Noise battles aside, the connection to the newspaper was only a plus. Traditional media may be in massive transition, but it still holds great weight in the music and arts promotion industry. We were able to record one major band a week for three years because the bands were coming to us, and so many were calling that we could afford to be choosy about whom to record.

But sometimes we still had to seek out artists who were hard to pin down. Consider Otis Taylor among these. It helped that the newspaper already had several ties to the Boulder resident and world famous blues musician. For one, his wife Carol trained me to archive the newspaper before she left in 2008. Carol was the librarian at the newspaper for many years, and I regretted that I recognized her razor-sharp wit too late. All I remember about the training session is that I was constantly snickering.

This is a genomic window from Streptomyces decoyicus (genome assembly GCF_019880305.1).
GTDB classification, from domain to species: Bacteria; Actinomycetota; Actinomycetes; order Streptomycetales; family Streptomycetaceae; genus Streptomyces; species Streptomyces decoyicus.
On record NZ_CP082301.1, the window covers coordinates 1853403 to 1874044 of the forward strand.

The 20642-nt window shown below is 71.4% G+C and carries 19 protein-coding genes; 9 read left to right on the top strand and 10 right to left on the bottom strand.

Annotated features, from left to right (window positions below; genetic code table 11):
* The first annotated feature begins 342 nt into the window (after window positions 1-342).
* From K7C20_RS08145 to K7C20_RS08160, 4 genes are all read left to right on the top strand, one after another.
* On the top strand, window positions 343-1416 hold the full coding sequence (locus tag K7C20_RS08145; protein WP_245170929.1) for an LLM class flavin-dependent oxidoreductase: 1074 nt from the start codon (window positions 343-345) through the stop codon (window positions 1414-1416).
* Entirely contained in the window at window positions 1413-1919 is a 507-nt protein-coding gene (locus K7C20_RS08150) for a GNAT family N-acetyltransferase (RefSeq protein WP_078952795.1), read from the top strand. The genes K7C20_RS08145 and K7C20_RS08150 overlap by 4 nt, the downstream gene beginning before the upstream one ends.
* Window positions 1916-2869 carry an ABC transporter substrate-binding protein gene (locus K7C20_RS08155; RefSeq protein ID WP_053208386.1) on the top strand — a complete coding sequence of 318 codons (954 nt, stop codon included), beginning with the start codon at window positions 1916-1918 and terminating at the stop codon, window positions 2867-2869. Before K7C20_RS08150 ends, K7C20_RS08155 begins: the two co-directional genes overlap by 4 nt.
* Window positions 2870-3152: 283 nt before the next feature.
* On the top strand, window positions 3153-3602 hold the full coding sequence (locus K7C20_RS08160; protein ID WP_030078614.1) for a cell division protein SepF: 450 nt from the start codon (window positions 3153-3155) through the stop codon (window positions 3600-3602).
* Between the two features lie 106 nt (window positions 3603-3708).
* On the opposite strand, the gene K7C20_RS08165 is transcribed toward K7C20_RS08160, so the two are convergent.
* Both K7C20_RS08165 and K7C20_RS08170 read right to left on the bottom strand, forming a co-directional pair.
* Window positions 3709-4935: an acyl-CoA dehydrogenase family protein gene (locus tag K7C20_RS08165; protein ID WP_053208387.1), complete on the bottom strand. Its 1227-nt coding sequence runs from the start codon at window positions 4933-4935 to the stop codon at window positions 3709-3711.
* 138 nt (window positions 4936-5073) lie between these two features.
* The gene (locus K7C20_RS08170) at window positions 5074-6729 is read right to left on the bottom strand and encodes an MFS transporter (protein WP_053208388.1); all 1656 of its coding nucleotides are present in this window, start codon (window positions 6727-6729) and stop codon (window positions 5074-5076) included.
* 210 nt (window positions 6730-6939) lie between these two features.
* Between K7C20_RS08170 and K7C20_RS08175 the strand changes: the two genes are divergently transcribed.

Otis is known in the blues world as a fierce champion of African heritage and social justice worldwide. Most of his songs feature serious lyrics about serious subjects. And I found that even his in-studio demeanor is solemn and direct. I won’t deny being a bit intimidated as I set up for our recording in October of 2013. Otis had few words for me during the two-hour session, but I was surprised to watch him and my creative partner at Second Story Garage, videographer Paul Aiken, joshing around like old chums.

Paul and Otis had met many years prior, at a party, I quickly learned. Paul is one of a kind: as director of photography for several newspapers in Colorado’s Front Range, working 12+ hours a day, you’d think he’s already in pretty good shape. But actually, in his off time Paul teaches martial arts to young bucks at a dojo across the street from the paper, and occasionally (very occasionally) would show up to work with a black eye. As a black belt with a hard job to do, Paul often could be as professionally intimidating as Otis seemed that day. So I suppose it makes sense that the two would get along well.